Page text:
‘The value is the franchise’: How Norman lured Smith and Leishman to LIV Golf

Greg Norman used the lure of a 25 per cent stake in an LIV Golf franchise to convince Cameron Smith and Marc Leishman to join the Saudi-backed series, while negotiations to tempt Adam Scott from the PGA Tour broke down earlier this year.

On the eve of LIV Golf’s fifth event in Chicago this week, Norman confirmed to The Sydney Morning Herald and The Age that a decision on the venue for an Australian event next year was imminent.

Norman also urged the custodians of the four majors, including The Masters and The Open, which Smith won in stunning fashion at St Andrews, to remain “Switzerland” and allow his players to compete next year.

Fresh from luring former world No.3 Smith – the only player inside the top 10 to defect to LIV Golf – Norman has opened up on the business model which will involve Smith and Leishman effectively running an Australian team which will compete in a global league next year.

Smith was reportedly paid $140 million to walk away from the PGA Tour and sign with LIV Golf, but the deal also involved the 29-year-old and Leishman being given the keys to a franchise which Norman wants them to commercialise in Australia.

“You’ve got to think about it from Cam’s perspective, he completely understood one thing that other people are struggling to understand: the value LIV Golf brings, and that new value is the franchise,” Norman told the Herald and The Age.

LIV Golf chief executive Greg Norman.Credit:AP

“Cam knows about it, but he’s probably a little too young to understand what Kerry Packer did in cricket. He did what he did for the players, creating teams and night cricket … look where it’s evolved to from there with the IPL. The value of those teams in India is incredible. That’s the new value we bring.

“[Smith] sees the market that Australia presents and the market which, quite honestly, has been starved of high-quality players and new value for the game of golf. The Presidents Cup comes in there once every seven to 10 years, sucks the economy dry and then disappears.”

Smith and Leishman will join other LIV principal players including Dustin Johnson, Phil Mickelson, Bryson DeChambeau and Sergio Garcia in running one of 12 franchises in 2023 in a Formula 1-type concept.

While the close mates have been the highest-profile Australians to join LIV Golf, the future of Australia’s sole Masters winner Scott has long been speculated upon.

Adam Scott has turned his back on LIV Golf, with the former Masters champion focusing on the majors.Credit:Getty

He attended a players-only meeting led by Tiger Woods and Rory McIlroy of more than 20 stars last month, discussing ways to improve the PGA Tour to combat LIV’s increasing foothold in golf’s world order.

Scott has, for now, remained with the PGA Tour, and will headline an International team without Smith and Leishman against the might of the United States in the Presidents Cup next week.

Asked whether he was still interested in luring Scott, Norman said: “How can I answer that question? There were discussions early on with Adam and I think right now with Marc and Cam being the principals of Team Australia, I think quite honestly it’s over to them.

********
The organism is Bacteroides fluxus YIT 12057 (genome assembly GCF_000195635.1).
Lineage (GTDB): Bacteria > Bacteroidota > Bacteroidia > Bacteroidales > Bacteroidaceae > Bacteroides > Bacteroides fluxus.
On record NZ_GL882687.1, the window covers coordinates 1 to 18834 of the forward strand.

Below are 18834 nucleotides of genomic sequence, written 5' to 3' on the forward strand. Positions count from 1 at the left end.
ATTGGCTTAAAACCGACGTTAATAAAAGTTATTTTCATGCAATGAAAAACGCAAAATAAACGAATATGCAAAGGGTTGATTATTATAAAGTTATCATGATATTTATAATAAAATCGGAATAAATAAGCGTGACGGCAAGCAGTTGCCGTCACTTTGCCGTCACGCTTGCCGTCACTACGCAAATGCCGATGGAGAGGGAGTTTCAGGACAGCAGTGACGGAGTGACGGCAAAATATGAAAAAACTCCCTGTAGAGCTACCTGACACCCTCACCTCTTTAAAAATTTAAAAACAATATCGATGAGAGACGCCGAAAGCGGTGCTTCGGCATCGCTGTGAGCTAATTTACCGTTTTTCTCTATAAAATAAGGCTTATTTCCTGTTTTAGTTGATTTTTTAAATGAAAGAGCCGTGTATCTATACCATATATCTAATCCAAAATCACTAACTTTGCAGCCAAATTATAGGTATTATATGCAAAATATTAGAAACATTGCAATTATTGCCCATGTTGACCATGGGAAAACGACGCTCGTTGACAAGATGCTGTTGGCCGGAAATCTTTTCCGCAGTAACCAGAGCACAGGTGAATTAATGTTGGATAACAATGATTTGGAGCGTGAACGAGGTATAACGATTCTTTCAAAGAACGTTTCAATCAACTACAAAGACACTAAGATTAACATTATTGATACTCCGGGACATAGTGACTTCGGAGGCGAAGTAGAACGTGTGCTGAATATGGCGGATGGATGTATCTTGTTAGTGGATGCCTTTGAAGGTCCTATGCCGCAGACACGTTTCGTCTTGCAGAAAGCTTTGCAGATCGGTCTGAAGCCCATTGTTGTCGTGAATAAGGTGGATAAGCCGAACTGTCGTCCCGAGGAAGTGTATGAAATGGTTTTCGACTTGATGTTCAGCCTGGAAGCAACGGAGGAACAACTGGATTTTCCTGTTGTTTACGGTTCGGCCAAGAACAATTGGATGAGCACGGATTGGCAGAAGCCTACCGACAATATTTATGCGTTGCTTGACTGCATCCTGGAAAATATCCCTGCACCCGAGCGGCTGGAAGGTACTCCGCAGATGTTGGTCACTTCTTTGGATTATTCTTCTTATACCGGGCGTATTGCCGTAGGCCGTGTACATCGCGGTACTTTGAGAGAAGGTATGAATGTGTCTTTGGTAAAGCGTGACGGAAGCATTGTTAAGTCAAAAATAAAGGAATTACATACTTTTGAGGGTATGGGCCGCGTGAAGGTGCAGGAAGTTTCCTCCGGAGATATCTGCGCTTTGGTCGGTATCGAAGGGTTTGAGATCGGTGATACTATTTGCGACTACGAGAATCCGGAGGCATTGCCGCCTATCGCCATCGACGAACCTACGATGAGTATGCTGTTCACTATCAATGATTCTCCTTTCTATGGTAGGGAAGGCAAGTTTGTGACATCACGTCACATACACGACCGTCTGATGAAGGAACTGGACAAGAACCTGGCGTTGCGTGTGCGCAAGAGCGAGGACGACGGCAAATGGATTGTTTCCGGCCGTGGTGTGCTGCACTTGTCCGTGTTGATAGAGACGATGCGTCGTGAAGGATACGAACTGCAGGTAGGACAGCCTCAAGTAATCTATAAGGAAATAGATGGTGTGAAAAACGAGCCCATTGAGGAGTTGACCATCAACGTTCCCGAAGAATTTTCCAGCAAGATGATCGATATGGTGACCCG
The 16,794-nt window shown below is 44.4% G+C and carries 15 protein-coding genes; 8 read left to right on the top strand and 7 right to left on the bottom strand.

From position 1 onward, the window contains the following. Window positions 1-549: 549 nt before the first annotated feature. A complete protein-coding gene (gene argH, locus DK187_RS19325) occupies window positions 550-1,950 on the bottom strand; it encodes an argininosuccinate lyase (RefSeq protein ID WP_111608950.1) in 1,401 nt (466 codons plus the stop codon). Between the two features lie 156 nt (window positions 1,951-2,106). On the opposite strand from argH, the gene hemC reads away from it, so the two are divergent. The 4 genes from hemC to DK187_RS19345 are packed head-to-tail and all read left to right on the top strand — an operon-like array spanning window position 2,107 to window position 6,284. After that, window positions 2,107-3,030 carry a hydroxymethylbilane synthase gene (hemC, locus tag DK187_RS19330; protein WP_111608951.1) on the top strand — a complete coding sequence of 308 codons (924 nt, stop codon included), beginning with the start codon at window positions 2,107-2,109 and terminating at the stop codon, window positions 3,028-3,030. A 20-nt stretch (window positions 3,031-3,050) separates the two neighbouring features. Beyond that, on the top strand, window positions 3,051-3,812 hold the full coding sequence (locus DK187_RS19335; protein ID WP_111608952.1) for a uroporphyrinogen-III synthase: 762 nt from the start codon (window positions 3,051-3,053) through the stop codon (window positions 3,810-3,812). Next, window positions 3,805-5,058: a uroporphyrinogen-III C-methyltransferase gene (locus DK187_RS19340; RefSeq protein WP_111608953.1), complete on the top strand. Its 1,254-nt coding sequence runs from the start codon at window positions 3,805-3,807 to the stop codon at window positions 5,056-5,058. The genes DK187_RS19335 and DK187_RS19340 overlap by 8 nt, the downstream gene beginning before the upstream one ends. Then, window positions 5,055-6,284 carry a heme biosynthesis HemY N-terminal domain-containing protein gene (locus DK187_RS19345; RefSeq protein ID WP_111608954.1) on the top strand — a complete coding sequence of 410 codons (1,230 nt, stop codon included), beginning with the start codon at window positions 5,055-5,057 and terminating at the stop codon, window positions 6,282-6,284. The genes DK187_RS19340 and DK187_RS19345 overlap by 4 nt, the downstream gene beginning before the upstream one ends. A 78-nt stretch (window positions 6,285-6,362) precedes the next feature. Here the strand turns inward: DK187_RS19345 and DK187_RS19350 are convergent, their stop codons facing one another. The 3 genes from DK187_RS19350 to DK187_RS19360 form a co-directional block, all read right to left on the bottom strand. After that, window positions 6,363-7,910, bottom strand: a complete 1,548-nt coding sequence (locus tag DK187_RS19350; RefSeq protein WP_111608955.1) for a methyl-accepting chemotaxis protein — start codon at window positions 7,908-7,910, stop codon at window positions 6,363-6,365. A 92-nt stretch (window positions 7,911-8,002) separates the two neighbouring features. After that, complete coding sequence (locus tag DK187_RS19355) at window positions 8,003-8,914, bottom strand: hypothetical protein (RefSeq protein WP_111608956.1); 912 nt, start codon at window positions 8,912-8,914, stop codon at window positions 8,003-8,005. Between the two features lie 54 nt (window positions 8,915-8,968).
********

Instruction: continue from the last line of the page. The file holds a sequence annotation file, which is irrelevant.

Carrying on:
“They have to build out the most solid team which gives them the best value going forward. Obviously, they’ll come to us and ask us questions, and there’s so much good young talent coming out of Australia. I can name you four or five of the kids. There are some very good ones and one or two have a connection up into Asia, and that Asian value from a financial standpoint is solid.”

Smith and Leishman will be huge attractions for LIV’s first event in Australia, which is planned for two weeks after the Masters in April next year.

Norman had LIV representatives visit Australia recently and they toured more than 20 courses, with the Herald revealing only one, Royal Sydney, declined the offer for an inspection.

He said a decision on which course would host the event is expected to be made by the end of the month, with Gold Coast and Sydney the leading candidates.

By that time, his band of LIV golfers will have seen their world rankings dramatically slide given the 54-hole events played with shotgun starts are yet to be given official status.

Smith has already dropped to world No.3 behind FedEx Cup winner McIlroy and will soon slide outside the world’s top 10 given he is indefinitely banned from PGA Tour events.

Norman said he wouldn’t change LIV’s model to 72-hole tournaments even if it meant being recognised by Official World Golf Ranking, and said the BMW Championship at Wentworth, in which 18 LIV players competed, was eligible for rankings points despite being cut to three rounds because of the Queen’s death.

“With all due respect to the passing of The Queen, but be consistent,” Norman said. “They’ve done it with other tours around the world.

“It makes OWGR look obsolete if they don’t [accept LIV]. If they wake up at the end of the year and Dustin Johnson is 102 in the world, is that not a laughing stock to the OWGR? There’s two ways they can go: they can either fold, or they include LIV into OWGR. We’ll move on. Everyone’s happy after that.

“If [the majors] ban players because of the PGA Tour, they have no right to tell each of those majors what to do. They’re independent organisations. Yes, certain members sit on their board. I get it and I understand that.

“[But] if you were a broadcaster you would be questioning the value of your investment for television if you don’t have the strongest field in each and every one of them. I hope they stay Switzerland.”

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